Does atheism entail anti-discrimination?

No_discrimination_signI recently discovered Betteridge’s Law, which is a rather cool adage that states “any headline which ends in a question mark can be answered by the word no“. And that’s the point of view many of you might have with regard to the headline I chose for this blog post. You might say, atheism is simply a lack of belief in god(s) – it entails no other propositions.

If we mean the strict logical sense of entail, i.e. that atheism necessarily leads to anti-sexism, anti-racism and so forth, you’re right. But you’re perhaps also evading a more important point, which is that if you’re an atheist who isn’t opposed to sexism, racism and so forth, the fact that you happen to be an atheist does little or nothing to combat the possibility that the viewpoints are at least in tension with each other, or even in direct opposition.

Two ideas don’t need to form a contradiction to be in opposition. And to my mind, atheism will (and, should) typically entail anti-sexism, anti-racism and so forth. And this is because prejudice of these forms is not only an manifestation of irrationality, but also more specifically a form of irrationality that is typically buttressed by moral codes that rank certain values or characteristics above others on largely arbitrary grounds.

Whether it be wearing a certain funny hat, belonging to a certain tribe, uttering certain sacred words, eating a particular food and not another – all of these are tokens that would normally be arbitrary, but are granted significance via a system of belief. They aren’t justified by evidence and reason, but rather become justified by the positive feedback loop of religious practice.

Without those forms of thinking, any idea that people with a certain level of melanin in their skin are superior or inferior to others, or that people with penises are better/worse than people without them, would struggle to get off the ground. We’d be far more inclined to say “that makes no sense – we’ve no reason to treat x worse than y”, because we’d have fewer psychological frameworks in place allowing for arbitrary discrimination.

So, while atheism might not necessarily lead to being anti-discrimination (of arbitrary sorts), I do think it’s not only compatible with anti-discrimination, but more than that – it’s more likely to lead to it than not. And for clarity, and to avoid needless argument, I am not making the claim that religion always, or necessarily, does lead to these forms of discrimination. I’m making the far more limited claim that it’s one way in which some people prop up their prejudices.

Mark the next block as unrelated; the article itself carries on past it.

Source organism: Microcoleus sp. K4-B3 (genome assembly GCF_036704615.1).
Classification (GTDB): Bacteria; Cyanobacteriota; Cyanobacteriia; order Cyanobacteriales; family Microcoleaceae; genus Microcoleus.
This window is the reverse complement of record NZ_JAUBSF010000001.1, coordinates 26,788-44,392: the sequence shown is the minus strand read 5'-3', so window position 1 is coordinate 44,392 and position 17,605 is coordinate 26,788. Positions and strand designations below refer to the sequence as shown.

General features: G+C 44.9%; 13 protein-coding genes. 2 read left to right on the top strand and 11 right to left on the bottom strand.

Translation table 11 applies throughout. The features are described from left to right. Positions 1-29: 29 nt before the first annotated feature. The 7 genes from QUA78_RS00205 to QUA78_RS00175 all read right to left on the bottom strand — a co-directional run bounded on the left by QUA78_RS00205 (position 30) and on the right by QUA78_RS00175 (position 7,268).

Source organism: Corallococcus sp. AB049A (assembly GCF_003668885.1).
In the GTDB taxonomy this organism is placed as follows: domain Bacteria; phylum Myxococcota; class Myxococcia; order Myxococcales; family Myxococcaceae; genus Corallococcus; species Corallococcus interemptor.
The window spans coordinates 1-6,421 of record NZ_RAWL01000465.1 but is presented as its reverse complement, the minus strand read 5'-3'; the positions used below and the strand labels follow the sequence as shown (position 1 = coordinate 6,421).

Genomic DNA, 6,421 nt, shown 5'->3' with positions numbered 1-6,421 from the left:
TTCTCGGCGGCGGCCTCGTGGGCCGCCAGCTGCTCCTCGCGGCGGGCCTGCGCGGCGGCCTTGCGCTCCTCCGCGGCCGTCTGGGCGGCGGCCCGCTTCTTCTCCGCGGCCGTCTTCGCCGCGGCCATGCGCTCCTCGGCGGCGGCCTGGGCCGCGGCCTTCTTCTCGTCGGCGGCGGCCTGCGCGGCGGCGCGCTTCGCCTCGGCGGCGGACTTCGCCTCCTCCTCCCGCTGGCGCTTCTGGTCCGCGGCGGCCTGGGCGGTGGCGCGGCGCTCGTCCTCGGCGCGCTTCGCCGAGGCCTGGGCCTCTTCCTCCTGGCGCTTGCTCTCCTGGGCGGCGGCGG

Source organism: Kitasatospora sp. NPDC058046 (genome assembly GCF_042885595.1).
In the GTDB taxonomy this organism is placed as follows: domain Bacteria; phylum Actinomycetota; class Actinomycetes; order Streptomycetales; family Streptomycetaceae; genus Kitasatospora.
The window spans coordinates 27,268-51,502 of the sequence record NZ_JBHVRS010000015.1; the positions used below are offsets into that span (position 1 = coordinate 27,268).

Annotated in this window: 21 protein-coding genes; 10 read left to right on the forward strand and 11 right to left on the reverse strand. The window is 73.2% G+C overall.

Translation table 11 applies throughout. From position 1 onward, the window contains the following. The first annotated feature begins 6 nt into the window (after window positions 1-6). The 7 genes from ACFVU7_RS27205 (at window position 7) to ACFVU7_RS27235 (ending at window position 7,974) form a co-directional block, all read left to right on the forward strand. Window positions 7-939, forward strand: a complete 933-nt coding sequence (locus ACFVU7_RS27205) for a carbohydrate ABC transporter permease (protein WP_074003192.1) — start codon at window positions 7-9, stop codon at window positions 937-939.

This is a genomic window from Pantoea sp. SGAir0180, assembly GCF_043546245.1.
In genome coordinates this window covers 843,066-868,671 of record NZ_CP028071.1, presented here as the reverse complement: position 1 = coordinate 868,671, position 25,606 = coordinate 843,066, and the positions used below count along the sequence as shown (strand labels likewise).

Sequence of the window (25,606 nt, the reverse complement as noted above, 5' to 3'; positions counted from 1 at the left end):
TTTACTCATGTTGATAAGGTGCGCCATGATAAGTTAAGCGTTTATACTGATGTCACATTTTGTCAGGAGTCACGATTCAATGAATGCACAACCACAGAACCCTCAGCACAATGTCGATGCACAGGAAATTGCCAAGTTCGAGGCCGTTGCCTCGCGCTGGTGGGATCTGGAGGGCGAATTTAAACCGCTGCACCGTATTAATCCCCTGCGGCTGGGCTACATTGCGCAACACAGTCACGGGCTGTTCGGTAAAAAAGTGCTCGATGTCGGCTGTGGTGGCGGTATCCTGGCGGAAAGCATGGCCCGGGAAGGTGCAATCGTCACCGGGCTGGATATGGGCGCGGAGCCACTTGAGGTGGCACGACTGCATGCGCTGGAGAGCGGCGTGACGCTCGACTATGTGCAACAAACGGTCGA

5 Replies to “Does atheism entail anti-discrimination?”

  1. Wouldn’t it first be necessary to know why someone became an atheist? I essentially agree with everything you’ve said. There’s nothing about not believing a in gods itself that stops you discriminating but it does remove a lot of the reasons. However that’s assuming the person is atheist because of a lack of evidence for gods. If they became an atheist because they disagreed with some of it’s rules or just found the idea distasteful then there is no reason to think they would be more rational and so abandon things like sexism or racism.

    Atheism also doesn’t address the more secular reasons to discriminate, some of which one may perhaps even arrive at rationally. For example, it wouldn’t be irrational for one to be xenophobic to protect one’s culture as the influx of foreigners would change and/or erode it. It would be irrational to say that one’s culture is perhaps superior or more important in an objective sense but I’m not sure if it would be irrational to say that it is subjectively and act accordingly.

  2. I see your point … but wasn’t atheism one of the cornerstones of Nazi ideology? Isn’t the belief that there is a supreme, eternal arbiter who you will encounter at the end of your time on earth the ultimate motivation to treat other people fairly and with kindness (no racism, sexism or any other “ism”)?

    1. Even if that Naziism stuff was correct, Mort (and some might think it odd that it’s not in history books, but only spoken of by religious folk. And also, some might think it odd that the main Nazi exemplar, Hitler, said things like “My feelings as a Christian points me to my Lord and Saviour as a fighter”) then it still wouldn’t be relevant to this post. Because even if there was a better way to get to certain “good” social values than non-theism, this post deals with the extent to which atheism might. It’s not about who “wins” in some big contest.

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